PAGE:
Figure 8.2 • Synthesis of phenoxymethylpenicillin.
crystalline material in use today. Crystalline penicillin must be protected from moisture, but when kept dry, the salts will remain stable for years without refrigeration. Many penicillins have an unpleasant taste, which must be overcome in the formation of pediatric dosage forms. All of the natural penicillins are strongly dextrorotatory. The solubility and other physico-chemical properties of the penicillins are affected by the nature of the acyl side chain and by the cations used to make salts of the acid. Most penicillins are acids with pKa values in the range of 2.5 to 3.0, but some are amphoteric. The free acids are not suitable for oral or parenteral administration. The sodium and potassium salts of most penicillins, however, are soluble in water and readily absorbed orally or parenterally. Salts of penicillins with organic bases, such as benzathine, procaine, and hydrabamine, have limited water solubility and are, therefore, useful as depot forms to provide effective blood levels over a long period in the treatment of chronic infections. Some of the crystalline salts of the penicillins are hygroscopic and must be stored in sealed containers.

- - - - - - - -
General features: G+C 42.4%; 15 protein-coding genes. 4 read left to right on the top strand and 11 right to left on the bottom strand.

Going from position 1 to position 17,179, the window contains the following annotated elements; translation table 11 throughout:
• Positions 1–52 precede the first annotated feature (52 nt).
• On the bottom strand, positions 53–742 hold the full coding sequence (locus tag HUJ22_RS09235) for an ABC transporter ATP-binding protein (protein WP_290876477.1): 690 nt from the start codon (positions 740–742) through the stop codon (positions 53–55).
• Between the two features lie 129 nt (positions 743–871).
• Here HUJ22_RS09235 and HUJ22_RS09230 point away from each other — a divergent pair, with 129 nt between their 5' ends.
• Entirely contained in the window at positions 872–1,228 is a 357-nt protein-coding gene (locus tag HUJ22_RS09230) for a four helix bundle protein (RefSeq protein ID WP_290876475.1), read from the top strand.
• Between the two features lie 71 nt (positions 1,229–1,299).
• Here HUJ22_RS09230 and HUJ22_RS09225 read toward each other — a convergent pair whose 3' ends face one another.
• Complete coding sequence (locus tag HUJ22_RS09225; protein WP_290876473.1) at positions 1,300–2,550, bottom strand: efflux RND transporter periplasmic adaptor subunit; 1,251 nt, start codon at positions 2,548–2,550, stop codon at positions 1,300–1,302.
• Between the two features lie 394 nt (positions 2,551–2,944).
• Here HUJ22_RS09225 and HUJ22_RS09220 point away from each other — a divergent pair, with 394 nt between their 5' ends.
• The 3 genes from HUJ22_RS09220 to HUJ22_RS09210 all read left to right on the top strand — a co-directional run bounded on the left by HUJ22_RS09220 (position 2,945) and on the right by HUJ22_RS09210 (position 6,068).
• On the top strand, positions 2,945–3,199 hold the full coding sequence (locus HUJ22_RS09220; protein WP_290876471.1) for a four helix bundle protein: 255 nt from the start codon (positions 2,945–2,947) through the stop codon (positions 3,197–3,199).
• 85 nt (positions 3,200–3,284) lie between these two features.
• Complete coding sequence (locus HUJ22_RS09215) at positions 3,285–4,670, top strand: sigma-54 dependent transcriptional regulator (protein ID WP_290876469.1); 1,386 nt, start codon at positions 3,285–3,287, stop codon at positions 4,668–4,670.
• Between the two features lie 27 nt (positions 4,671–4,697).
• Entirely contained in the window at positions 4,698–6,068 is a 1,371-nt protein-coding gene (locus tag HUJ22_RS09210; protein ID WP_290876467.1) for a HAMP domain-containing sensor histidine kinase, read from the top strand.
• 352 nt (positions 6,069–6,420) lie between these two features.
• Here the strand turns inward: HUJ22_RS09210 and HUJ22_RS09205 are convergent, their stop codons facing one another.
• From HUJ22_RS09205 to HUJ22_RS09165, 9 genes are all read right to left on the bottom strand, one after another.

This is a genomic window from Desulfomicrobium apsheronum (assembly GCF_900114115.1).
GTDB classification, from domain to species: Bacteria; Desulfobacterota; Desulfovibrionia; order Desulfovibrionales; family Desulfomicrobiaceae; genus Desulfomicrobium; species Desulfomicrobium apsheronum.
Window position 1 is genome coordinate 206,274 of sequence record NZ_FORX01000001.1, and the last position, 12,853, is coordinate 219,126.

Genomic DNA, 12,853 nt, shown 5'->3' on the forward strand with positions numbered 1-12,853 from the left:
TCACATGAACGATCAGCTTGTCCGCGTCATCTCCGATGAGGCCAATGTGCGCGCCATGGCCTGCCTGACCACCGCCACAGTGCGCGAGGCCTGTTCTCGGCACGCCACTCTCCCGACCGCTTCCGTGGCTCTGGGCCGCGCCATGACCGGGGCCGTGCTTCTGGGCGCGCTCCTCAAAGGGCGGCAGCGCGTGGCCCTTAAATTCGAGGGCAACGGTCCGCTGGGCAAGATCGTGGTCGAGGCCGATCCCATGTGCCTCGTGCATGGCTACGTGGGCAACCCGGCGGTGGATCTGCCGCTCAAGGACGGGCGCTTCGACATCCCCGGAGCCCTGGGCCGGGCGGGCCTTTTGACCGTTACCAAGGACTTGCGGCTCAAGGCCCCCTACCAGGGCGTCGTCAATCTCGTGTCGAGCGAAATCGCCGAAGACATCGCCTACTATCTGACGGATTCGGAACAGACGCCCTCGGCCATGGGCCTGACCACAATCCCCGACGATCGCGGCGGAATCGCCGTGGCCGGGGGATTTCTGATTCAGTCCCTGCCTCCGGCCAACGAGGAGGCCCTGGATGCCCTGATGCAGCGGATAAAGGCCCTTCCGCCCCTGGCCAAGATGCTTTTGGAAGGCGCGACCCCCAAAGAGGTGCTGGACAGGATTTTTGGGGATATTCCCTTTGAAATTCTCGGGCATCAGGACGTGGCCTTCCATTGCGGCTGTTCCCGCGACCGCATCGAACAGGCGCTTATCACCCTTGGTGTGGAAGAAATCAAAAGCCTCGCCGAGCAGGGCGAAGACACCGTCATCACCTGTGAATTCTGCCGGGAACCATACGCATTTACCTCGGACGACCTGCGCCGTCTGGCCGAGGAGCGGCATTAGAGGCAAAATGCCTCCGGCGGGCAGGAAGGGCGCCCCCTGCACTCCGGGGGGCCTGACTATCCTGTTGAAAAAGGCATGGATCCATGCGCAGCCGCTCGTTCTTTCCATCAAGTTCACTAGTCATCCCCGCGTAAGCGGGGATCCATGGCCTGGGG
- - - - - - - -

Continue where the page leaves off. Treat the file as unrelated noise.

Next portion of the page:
The main cause of deterioration of penicillin is the reactivity of the strained lactam ring, particularly to hydrolysis. The course of the hydrolysis and the nature of the degradation products are influenced by the pH of the solution.18,19 Thus, the j-lactam carbonyl group of penicillin readily undergoes nucleophilic attack by water or (especially) hydroxide ion to form the inactive penicilloic acid, which is reasonably stable in neutral to alkaline solutions but readily undergoes decarboxylation and further hydrolytic reactions in acidic solutions. Other nucleophiles, such as hydroxyl-amines, alkylamines, and alcohols, open the j-lactam ring to form the corresponding hydroxamic acids, amides, and esters. It has been speculated20 that one of the causes of penicillin allergy may be the formation of antigenic penicil-loyl proteins in vivo by the reaction of nucleophilic groups (e.g., e-amino) on specific body proteins with the j-lactam carbonyl group. In strongly acidic solutions (pH <3), penicillin undergoes a complex series of reactions leading to various inactive degradation products (Fig. 8.3).19 The first step appears to involve rearrangement to the penicillanic acid. This process is initiated by protonation of the j-lactam nitrogen, followed by nucleophilic attack of the acyl oxygen atom on the j-lactam carbonyl carbon. The subsequent opening of the j-lactam ring destabilizes the thiazoline ring, which then also suffers acid-catalyzed ring opening to form the penicillanic acid. The latter is very unstable and experiences two major degradation pathways. The most easily understood path involves hydrolysis of the oxazolone ring to form the unstable penamaldic acid. Because it is an enam-ine, penamaldic acid easily hydrolyzes to penicillamine (a major degradation product) and penaldic acid. The second path involves a complex rearrangement of penicillanic acid to a penillic acid through a series of intramolecular processes that remain to be elucidated completely. Penillic acid (an imidazoline-2-carboxylic acid) readily decarboxyl-ates and suffers hydrolytic ring opening under acidic conditions to form a second major end product of acid-catalyzed penicillin degradation—penilloic acid. Penicilloic acid, the major product formed under weakly acidic to alkaline (as well as enzymatic) hydrolytic conditions, cannot be detected as an intermediate under strongly acidic conditions. It exists in equilibrium with penamaldic acid, however, and undergoes decarboxylation in acid to form penilloic acid. The third major product of the degradation is penicilloaldehyde, formed by decarboxylation of penaldic acid (a derivative of malonaldehyde).